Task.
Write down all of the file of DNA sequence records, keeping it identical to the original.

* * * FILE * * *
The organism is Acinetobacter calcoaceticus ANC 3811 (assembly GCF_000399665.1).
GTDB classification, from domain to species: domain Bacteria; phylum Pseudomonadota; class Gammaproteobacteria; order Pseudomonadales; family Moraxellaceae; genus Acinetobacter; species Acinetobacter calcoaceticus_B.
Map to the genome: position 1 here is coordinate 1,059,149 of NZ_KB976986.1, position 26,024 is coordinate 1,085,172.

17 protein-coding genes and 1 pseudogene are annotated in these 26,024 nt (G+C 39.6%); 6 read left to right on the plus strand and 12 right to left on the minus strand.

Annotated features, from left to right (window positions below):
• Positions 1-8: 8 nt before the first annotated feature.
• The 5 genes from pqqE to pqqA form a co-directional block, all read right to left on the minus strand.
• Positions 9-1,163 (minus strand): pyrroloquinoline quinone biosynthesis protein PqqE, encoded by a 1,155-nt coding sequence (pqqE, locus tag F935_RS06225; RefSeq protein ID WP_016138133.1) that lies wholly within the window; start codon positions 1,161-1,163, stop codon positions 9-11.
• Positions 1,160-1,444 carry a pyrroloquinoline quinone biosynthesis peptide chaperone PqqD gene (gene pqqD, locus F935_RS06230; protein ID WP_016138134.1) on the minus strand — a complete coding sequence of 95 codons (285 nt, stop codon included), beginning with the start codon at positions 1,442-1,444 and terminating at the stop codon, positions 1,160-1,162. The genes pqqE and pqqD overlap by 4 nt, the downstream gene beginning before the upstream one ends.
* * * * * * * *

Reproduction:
The organism is Acinetobacter calcoaceticus ANC 3811 (assembly GCF_000399665.1).
GTDB classification, from domain to species: domain Bacteria; phylum Pseudomonadota; class Gammaproteobacteria; order Pseudomonadales; family Moraxellaceae; genus Acinetobacter; species Acinetobacter calcoaceticus_B.
Map to the genome: position 1 here is coordinate 1,059,149 of NZ_KB976986.1, position 26,024 is coordinate 1,085,172.

17 protein-coding genes and 1 pseudogene are annotated in these 26,024 nt (G+C 39.6%); 6 read left to right on the plus strand and 12 right to left on the minus strand.

Annotated features, from left to right (window positions below):
• Positions 1-8: 8 nt before the first annotated feature.
• The 5 genes from pqqE to pqqA form a co-directional block, all read right to left on the minus strand.
• Positions 9-1,163 (minus strand): pyrroloquinoline quinone biosynthesis protein PqqE, encoded by a 1,155-nt coding sequence (pqqE, locus tag F935_RS06225; RefSeq protein ID WP_016138133.1) that lies wholly within the window; start codon positions 1,161-1,163, stop codon positions 9-11.
• Positions 1,160-1,444 carry a pyrroloquinoline quinone biosynthesis peptide chaperone PqqD gene (gene pqqD, locus F935_RS06230; protein ID WP_016138134.1) on the minus strand — a complete coding sequence of 95 codons (285 nt, stop codon included), beginning with the start codon at positions 1,442-1,444 and terminating at the stop codon, positions 1,160-1,162. The genes pqqE and pqqD overlap by 4 nt, the downstream gene beginning before the upstream one ends.